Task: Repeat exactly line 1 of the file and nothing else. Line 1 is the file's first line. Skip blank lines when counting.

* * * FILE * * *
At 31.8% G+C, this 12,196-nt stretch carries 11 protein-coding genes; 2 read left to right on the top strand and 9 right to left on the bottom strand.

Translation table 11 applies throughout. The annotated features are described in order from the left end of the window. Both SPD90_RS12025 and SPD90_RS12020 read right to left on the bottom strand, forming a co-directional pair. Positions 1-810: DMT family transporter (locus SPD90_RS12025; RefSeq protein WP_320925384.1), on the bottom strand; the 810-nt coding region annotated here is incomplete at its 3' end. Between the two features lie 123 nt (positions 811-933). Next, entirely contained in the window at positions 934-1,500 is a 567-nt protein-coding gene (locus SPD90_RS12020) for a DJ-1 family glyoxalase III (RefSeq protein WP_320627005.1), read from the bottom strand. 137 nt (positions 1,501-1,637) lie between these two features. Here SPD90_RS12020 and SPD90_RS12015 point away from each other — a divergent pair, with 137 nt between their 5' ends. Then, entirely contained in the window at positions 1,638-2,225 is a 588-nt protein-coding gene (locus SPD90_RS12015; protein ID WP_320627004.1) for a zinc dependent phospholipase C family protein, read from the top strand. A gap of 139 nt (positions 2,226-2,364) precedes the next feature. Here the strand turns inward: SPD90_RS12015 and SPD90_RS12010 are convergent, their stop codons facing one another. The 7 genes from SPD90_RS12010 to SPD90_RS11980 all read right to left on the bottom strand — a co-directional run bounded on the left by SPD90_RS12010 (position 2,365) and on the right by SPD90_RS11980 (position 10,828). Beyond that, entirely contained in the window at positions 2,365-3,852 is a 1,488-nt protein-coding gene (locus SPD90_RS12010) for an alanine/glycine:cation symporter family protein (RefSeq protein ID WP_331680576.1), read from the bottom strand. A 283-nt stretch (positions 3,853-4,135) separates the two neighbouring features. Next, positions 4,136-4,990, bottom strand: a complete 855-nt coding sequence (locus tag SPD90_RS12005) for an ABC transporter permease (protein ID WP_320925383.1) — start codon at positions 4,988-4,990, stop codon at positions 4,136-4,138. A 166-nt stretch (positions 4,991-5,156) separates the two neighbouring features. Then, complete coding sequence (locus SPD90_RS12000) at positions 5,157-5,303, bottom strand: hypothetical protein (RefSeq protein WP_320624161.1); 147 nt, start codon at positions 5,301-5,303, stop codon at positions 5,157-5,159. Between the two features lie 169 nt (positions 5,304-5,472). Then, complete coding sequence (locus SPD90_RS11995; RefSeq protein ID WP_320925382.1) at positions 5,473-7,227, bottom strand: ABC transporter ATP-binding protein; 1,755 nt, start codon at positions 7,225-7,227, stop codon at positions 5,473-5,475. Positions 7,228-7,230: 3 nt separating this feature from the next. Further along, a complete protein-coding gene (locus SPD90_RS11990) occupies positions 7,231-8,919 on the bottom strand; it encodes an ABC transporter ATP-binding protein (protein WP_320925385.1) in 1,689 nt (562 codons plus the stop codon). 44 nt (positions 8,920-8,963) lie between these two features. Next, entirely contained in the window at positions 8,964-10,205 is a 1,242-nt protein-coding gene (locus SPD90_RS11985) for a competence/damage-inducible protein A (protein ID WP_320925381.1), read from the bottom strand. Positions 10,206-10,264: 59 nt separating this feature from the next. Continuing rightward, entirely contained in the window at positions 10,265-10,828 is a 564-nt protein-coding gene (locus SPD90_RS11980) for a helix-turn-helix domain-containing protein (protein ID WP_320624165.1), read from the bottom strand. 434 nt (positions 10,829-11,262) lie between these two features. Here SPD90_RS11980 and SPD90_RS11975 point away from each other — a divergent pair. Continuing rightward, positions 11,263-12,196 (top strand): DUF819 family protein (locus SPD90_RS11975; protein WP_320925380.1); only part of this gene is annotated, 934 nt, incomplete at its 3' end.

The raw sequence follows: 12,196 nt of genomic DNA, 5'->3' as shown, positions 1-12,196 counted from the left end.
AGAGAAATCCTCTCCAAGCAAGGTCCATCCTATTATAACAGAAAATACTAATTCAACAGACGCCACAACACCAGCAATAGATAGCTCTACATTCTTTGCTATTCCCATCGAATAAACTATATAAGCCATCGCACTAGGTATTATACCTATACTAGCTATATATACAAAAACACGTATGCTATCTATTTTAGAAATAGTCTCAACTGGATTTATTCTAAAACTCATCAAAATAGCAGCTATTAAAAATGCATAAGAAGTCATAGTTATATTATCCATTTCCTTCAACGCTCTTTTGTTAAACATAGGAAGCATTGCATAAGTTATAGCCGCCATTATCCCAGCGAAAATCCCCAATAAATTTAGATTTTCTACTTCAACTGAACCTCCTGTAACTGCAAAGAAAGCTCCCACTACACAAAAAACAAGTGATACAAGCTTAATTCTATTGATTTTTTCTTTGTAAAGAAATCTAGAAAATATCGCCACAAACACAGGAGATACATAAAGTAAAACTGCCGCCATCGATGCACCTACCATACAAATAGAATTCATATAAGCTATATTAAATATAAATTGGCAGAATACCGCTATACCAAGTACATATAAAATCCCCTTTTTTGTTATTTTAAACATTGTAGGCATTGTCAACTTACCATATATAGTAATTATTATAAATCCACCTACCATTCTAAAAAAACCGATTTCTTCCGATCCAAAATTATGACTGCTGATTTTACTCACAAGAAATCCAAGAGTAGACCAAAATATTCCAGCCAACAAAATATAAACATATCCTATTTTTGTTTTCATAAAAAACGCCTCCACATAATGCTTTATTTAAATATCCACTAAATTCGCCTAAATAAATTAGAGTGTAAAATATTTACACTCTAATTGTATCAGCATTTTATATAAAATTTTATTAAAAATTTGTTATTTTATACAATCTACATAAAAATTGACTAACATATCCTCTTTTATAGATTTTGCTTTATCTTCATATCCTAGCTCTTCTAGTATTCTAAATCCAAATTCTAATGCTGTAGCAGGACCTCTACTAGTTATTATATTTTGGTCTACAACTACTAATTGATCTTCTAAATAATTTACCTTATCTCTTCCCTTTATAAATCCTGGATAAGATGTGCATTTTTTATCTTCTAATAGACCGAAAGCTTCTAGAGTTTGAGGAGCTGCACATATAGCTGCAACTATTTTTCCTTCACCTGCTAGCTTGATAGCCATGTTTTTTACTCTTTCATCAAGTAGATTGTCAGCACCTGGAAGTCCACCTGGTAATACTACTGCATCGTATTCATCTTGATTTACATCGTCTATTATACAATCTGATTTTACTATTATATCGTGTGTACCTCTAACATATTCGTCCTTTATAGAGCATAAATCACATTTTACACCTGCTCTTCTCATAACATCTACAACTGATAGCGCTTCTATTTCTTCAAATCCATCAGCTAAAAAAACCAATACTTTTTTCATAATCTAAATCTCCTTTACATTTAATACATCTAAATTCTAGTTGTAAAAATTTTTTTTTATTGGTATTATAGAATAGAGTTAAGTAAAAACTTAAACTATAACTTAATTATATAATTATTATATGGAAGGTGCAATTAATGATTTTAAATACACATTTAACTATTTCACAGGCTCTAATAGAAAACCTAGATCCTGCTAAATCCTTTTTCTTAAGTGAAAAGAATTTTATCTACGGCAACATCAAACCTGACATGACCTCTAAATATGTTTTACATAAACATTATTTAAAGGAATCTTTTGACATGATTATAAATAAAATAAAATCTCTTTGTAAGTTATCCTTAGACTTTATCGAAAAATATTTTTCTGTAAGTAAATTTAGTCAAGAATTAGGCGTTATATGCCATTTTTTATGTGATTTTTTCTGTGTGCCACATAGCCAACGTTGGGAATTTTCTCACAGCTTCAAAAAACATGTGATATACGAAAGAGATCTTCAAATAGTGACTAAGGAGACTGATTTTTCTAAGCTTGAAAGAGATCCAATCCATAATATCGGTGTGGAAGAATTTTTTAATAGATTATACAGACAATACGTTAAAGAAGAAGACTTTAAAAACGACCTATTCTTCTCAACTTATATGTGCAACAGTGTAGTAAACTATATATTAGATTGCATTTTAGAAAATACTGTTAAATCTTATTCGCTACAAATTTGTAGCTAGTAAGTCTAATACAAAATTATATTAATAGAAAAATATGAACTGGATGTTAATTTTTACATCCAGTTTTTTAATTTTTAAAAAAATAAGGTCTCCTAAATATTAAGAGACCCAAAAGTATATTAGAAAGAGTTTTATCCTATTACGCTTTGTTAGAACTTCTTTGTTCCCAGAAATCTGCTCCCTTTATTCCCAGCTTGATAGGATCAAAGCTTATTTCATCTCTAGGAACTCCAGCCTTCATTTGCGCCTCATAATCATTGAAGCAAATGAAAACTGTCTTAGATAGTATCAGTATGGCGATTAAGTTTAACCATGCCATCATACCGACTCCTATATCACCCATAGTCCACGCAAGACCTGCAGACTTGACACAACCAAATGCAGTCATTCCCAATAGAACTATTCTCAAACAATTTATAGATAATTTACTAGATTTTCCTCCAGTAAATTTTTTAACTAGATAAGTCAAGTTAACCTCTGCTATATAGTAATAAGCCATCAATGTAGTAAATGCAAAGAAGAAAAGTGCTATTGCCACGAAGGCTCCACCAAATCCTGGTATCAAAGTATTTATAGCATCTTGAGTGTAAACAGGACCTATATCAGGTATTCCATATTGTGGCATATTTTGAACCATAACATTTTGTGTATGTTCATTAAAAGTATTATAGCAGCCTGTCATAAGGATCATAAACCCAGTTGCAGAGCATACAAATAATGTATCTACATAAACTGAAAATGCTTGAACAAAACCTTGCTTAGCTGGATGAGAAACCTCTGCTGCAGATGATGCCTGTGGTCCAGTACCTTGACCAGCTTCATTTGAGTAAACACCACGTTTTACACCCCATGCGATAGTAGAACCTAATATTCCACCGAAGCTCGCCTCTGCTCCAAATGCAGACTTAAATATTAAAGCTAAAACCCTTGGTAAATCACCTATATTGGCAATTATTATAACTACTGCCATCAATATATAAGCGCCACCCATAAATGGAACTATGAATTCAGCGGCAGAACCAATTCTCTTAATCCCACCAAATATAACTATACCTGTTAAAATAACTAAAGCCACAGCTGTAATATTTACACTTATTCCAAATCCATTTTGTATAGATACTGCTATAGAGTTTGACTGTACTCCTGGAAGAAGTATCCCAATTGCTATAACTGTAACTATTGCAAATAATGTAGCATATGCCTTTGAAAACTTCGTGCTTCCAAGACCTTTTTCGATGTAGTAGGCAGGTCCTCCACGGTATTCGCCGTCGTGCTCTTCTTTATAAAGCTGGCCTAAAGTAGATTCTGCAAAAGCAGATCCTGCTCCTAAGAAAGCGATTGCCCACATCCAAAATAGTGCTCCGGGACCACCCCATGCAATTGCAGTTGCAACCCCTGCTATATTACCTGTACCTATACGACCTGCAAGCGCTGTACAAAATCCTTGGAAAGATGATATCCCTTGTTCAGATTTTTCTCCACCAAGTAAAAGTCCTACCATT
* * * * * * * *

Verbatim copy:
At 31.8% G+C, this 12,196-nt stretch carries 11 protein-coding genes; 2 read left to right on the top strand and 9 right to left on the bottom strand.